News: Miami Beach Residents Get their First Crack at Convention Center District Developers

Several sets of extra chairs were needed when a couple hundred Miami Beach residents poured into Hall A of the Convention Center to give input on the city’s proposed 52-acre redevelopment.

The meeting was the first of several where the two teams of developers vying for the project will listen to the concerns and ideas from residents.

After these community meetings the developers, Portman CMC and the Tishman-lead South Beach ACE, will render master plans that the Commission will pick from in June.

Leaders from both teams sat at a dais in front of a standing-room-only crowd. The only time they spoke during the meeting was before the residents had a say.

“We hope to learn how we can be directed to create the right kind of environment suited for this location,” said Jack Portman of Portman CMC.

His counterpart Dan Tishman told the residents that he was a developer first, but was a “trained listener.”

“Unless this project is successful for you, it will not be successful to us,” said Tishman.

When the residents finally had their chance they made it clear that developers would get resistance from city activists if their concerns were not heard.

“Are you recreating Miami Beach in your image, or in the image that we want?” asked Roger Abramson, a member of the Miami Beach Convention Center.

Abramson is a very vocal supporter of the convention center’s redevelopment, but he has his reservations on the massive scope of the 52 acre project that could produce a plan that will not pass muster with the voter.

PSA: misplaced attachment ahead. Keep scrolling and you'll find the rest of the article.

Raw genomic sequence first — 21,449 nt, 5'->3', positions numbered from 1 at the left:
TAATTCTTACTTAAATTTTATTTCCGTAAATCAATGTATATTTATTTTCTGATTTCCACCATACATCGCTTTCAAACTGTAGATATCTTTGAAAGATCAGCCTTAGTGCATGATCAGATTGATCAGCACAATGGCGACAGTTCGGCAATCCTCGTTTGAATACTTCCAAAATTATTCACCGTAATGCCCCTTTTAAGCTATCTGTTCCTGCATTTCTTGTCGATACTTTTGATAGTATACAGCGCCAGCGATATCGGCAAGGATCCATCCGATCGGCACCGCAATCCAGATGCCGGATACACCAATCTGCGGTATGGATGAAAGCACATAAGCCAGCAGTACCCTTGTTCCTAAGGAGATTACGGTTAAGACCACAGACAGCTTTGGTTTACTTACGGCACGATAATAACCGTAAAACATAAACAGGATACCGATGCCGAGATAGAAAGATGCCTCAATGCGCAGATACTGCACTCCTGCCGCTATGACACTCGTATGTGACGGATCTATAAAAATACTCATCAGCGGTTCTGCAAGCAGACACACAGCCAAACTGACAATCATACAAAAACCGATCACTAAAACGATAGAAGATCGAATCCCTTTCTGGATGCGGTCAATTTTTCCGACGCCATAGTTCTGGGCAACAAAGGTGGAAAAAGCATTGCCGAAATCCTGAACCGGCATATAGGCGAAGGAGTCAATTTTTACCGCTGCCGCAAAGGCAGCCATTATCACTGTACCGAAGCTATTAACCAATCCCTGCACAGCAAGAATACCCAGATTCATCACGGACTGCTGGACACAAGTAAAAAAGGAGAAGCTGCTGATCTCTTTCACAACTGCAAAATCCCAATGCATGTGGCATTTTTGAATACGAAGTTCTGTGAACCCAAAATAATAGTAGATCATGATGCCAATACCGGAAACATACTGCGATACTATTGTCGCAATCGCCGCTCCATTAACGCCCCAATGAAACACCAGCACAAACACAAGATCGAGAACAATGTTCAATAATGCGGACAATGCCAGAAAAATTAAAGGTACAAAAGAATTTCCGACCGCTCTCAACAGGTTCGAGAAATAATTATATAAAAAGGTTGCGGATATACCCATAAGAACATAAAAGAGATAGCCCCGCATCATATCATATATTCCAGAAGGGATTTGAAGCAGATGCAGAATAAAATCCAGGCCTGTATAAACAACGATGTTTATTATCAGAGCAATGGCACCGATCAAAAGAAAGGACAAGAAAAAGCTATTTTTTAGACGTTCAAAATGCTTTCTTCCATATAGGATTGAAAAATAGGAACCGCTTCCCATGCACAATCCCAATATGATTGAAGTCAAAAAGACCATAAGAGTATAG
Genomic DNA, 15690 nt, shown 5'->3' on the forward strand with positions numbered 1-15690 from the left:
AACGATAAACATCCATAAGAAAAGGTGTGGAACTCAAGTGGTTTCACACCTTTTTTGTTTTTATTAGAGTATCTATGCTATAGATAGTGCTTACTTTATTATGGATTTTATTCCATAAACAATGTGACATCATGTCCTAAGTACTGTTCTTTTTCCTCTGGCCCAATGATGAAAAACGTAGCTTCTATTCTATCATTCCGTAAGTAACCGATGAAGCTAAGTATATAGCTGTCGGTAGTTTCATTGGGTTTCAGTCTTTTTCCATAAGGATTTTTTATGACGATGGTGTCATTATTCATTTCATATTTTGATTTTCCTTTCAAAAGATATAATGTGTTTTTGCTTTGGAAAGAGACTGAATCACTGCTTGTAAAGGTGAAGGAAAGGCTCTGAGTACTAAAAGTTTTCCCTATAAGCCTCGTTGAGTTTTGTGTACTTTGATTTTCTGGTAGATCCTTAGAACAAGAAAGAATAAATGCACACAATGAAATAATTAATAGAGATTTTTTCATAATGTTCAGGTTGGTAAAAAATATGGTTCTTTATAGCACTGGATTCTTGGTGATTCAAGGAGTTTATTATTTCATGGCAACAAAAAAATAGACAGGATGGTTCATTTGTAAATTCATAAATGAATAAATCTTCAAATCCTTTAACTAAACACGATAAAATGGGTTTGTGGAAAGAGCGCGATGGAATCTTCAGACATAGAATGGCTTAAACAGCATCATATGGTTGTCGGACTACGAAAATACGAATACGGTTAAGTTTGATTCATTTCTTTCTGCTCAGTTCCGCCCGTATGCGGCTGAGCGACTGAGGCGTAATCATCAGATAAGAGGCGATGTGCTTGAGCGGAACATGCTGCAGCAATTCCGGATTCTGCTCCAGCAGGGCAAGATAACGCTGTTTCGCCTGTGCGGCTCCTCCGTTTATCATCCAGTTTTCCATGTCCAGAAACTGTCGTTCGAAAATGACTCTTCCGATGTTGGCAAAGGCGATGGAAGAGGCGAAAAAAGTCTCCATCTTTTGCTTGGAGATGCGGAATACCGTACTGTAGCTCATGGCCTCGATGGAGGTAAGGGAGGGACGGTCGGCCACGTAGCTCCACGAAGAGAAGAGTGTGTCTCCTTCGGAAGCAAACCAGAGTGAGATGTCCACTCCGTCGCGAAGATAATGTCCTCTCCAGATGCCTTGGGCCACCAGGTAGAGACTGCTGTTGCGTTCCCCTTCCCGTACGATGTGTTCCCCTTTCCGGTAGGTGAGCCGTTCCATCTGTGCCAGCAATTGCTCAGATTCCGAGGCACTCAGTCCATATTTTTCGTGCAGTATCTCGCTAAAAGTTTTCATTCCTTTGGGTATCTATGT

“You don’t want to go through all this effort and then find out that nothing is going to happen cause the residents didn’t want it,” he said.

Although the Commission could go ahead with this project without a referendum vote, the large scope of it involving public land makes it likely voters will get a crack at it on a ballot.

One sore spot that was painfully obvious in the meeting was the fate of the Jackie Gleason Theater. While it is not protected by a historic designation, it pulls strongly on the hearts of many. The theater was one of many city owned property, like City Hall, and the 17th street parking garage, that the city has given full discretion to the developers to do what they will. Such property can be torn down at the will of the developer as long as an equivalent is reinstated somewhere in the district.

Applause splattered in the room when it was suggested that preservationists would oppose the plan if the Jackie Gleason Theater was torn down.

 In a surprise, former Commissioner Nancy Liebman, a known preservationist, was one of only two people who said the theater could be torn down with no great loss.

“Jackie Gleason is a monument,” said Gaven Otto.

The 800-room on site hotel, which the city has said is a must, received some scorn from residents.

Steve Burke, former mayoral candidate, offered the idea of breaking the hotel up into two parts. He also echoed the fears of anyone who resides adjacent to the center and asked if he would hear jackhammers at three in the morning.

Local Activist Frank Del Vecchio summed up the developers had to worry about when it came to a referendum into three points: Traffic, Flooding, and Gambling.

Connectivity, and the impact to residents was also a point echoed by others.

Del Vecchio asked the developers to make it a point to prohibit gambling in the private properties to be be built in the district.

The Gambling sector continues to haunt South Floridians opposed to it.

Another promise was solicited Abramson, who asked the developers to promise not to contribute soft money into the upcoming elections.

Despite the concerns, there was no vocal opposition to upgrading the convention center.

The line of the night belonged to Alejandro Arce: “This is one of the most atrocious buildings that was probably developed by a demented architect,” he said to laughs and claps.

About Frank Maradiaga

Speak Your Mind